Thuja sutchuenensis is an evergreen shrub or a tree with a pyramidal crown of spreading, ascending branches; it can grow up to 20 metres tall[
]. The straight, cylindrical bole can be up to 30cm in diameter[
The tree produces a valuable wood, but has become too rare in the wild for commercial utilization - though it is still exploited on a local basis. It is sometimes grown as an ornamental.
Thuja sutchuenensis was listed as Extinct in the Wild in 1998, but was rediscovered in October 1999 by a regional team of botanists who found individual trees growing scattered on cliffs and ridges of the deeply cleft mountain. There were no large trees, with most being small or even shrub-like because of their locations at higher altitudes and on exposed ridges. Seedlings are scarce. The more accessible trees have mostly been felled for use in home building and for making various household products. The species may also have gone through a genetic bottleneck and be facing problems of inbreeding depression. Following its rediscovery in 1999 it was re-assessed as Critically Endangered. Further surveys since that assessment have produced more information so that a new assessment is required. Decline over the last three generations is estimated to be 80%. Its known area of occupancy is less than 100 km2 and there is no longer any evidence of continuing decline. The total population is estimated to be between 5,000 and 7,000 mature individuals. On the basis of this information, this species no longer meets the criteria for listing as Critically Endangered. The plant is classified as 'Endangered' in the IUCN Red List of Threatened Species(2013)[
The essential oil in this plant contains thujone. Thujone is a GABA receptor antagonist which allows neurons to fire more easily. In larger doses this can cause muscle spasms and convulsions, and can also be toxic to brain, kidney, and liver cells.
There has been a lot of negative press regarding thujone, particularly in the mid 19th century when thujone was reported to be more dangerous than alcohol - since shown to be exaggerated; and reports in the 1970’s that it might have a similar effect on the brain to THC (found in cannabis) – since found to be incorrect.
Thujone is probably best known for its use in the alcoholic drink ‘Absinthe’. It is also found in the essential oils of many other plants that are used in herbal medicines and foods, including Arborvitae (Thuja species), some Junipers (Juniperus species), Wormwoods (especially Artemisia absinthium) and Sage (Salvia officinalis). There are some legal restrictions in various countries on the quantity of thujone that can be added to foods and drinks and these vary between countries.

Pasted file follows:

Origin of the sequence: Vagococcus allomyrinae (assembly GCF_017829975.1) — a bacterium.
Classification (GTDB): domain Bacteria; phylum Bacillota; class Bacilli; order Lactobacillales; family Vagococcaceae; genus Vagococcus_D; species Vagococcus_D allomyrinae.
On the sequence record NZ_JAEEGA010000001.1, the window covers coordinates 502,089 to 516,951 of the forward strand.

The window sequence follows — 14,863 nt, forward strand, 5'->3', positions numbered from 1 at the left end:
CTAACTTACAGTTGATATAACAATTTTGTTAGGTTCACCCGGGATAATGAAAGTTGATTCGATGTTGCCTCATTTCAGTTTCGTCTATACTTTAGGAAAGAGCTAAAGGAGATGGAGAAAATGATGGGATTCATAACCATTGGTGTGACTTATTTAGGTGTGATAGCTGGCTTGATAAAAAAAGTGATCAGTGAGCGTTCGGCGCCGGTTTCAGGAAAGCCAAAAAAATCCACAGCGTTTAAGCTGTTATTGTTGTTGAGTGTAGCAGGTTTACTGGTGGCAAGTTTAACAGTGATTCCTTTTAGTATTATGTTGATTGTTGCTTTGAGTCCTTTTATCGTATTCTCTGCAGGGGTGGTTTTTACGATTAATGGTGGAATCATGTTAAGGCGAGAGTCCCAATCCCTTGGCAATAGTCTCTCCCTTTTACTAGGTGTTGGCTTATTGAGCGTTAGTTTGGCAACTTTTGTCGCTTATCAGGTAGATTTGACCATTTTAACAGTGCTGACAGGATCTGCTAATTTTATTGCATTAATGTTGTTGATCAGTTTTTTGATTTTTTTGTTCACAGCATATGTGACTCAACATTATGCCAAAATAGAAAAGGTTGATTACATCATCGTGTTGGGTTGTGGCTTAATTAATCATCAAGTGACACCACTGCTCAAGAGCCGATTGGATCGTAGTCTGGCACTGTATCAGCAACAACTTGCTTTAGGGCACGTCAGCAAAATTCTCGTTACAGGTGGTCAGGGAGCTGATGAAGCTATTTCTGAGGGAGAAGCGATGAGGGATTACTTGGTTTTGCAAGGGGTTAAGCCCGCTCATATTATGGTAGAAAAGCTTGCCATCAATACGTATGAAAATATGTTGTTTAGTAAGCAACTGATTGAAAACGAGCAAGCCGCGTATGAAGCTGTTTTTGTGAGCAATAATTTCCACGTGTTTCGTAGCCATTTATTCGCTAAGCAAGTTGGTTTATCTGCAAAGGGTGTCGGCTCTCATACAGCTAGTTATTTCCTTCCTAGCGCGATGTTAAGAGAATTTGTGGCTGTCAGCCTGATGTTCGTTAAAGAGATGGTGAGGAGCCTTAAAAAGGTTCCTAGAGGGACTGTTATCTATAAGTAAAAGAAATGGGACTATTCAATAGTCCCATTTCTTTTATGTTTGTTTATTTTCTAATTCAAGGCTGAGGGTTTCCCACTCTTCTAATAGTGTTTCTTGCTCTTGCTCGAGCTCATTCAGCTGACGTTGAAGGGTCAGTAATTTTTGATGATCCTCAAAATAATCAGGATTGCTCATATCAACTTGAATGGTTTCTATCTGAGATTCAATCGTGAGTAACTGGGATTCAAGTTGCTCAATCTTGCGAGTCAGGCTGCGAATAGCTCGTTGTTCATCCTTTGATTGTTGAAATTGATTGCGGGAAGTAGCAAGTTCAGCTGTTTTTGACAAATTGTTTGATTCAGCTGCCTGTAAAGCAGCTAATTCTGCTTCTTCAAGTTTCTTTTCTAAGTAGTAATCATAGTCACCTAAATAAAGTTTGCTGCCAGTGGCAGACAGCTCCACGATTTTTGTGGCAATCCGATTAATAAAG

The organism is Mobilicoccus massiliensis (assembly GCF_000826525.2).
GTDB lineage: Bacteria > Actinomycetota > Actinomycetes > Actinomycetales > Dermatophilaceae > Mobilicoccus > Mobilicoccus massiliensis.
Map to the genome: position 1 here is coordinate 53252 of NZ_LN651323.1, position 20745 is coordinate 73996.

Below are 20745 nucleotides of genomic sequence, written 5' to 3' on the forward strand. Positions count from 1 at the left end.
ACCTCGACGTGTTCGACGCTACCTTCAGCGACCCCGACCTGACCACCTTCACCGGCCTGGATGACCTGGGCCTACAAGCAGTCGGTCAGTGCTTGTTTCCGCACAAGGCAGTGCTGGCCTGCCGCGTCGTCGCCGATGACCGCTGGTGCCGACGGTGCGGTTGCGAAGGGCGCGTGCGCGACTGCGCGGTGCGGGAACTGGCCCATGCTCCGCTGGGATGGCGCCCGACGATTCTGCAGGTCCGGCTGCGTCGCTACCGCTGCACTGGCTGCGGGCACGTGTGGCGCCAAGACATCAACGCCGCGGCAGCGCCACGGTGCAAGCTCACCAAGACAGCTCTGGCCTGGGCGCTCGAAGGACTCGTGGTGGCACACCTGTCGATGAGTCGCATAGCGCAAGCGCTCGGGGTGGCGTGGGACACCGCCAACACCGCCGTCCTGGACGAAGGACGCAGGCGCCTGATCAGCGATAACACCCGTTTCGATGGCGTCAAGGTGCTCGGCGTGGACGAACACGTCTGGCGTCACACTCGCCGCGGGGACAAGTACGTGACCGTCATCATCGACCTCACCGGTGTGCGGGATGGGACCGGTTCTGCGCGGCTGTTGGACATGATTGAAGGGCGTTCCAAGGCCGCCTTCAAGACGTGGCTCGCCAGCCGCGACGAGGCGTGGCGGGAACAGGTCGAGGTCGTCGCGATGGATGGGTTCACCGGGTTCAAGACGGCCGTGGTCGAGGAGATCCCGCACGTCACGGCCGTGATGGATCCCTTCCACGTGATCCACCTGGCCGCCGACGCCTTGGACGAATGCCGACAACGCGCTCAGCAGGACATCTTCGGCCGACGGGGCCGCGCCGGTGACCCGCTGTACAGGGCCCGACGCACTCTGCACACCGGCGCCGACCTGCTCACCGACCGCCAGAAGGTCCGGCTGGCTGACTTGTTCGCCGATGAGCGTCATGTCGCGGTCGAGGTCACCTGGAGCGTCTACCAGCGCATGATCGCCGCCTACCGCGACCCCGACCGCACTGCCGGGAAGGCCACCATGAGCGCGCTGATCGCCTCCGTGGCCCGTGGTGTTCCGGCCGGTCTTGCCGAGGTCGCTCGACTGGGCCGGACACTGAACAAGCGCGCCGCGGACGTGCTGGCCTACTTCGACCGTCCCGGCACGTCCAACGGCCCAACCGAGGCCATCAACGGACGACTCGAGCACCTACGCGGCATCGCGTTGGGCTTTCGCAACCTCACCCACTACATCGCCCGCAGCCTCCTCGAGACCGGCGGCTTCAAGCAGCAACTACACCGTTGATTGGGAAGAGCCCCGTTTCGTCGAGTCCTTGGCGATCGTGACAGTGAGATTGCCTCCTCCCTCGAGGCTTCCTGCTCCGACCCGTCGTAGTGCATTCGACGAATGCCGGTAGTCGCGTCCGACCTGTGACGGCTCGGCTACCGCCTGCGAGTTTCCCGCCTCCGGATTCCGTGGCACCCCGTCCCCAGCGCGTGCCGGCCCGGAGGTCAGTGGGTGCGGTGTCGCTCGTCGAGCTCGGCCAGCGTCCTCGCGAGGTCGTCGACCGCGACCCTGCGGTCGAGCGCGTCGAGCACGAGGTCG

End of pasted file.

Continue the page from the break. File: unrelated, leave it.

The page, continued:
Side effects from consuming thujone can include sleeplessness and anxiety but, unless the pure essential oil is used, the quantity of thujone found in plants is well within safety levels. Pregnant women, however, may be advised to restrict their use of thujone-containing plants.
E. Asia - China (northeastern Sichuan, Chongqing)
Mixed angiosperm shrubland and forest, growing on steep slopes and ridges of limestone mountain sides; at elevations from 800 - 2,100 metres[
|Other Uses Rating||
|Cultivation Status||Ornamental, Wild
Thuja sutchuenensis is found in a warm temperate and humid climate with a mean annual precipitation around 1,400mm[
]. The climate is humid warm temperate, with a January mean of 2.4°c, a July mean of 24.8°c, and a mean annual precipitation of 1,418mm[
The tree grows in the wild in mountain yellow-brown earth that has developed from limestone - it is rich in organic matter (2 . 3-3%); with a thick humus layer (around 20cm deep); and a pH in the range 6.2 - 7[
Plants are tolerant of regular trimming, so long as this does not go back into the old wood[
The crushed foliage has a pleasant aroma[
The tree is tolerant of regular light trimming, though should not be cut back into the old wood. It can be grown as a hedge[
The wood of this species is soft, light, easily worked and durable. It is used for applications requiring decay resistance by local people, e.g. home construction, production of shingles, application for funeral services, etc. It is too rare to possess much commercial value[
Seed - best sown when ripe in the autumn in a cold frame[
]. Stored seed germinates best if given a short cold stratification[
]. It can be sown in a cold frame in late winter. When they are large enough to handle, prick the seedlings out into individual pots and grow them on in the greenhouse for their first winter. Plant them out into their permanent positions in late spring or early summer, after the last expected frosts.
If growing large quantities of plants, the seed can be sown in an outdoor seed bed in mid spring[
]. Grow the plants on for two years and then plant them out into their permanent positions in late autumn or early spring.
Cuttings of half-ripe wood, 5 - 8cm with a heel, mid summer in a shaded frame. Forms roots by the end of September but it should be overwintered in a frame[
Cuttings of almost ripe wood, 5 - 10cm with a heel, September in a cold frame. Forms roots in the following summer. Plant out in autumn or spring[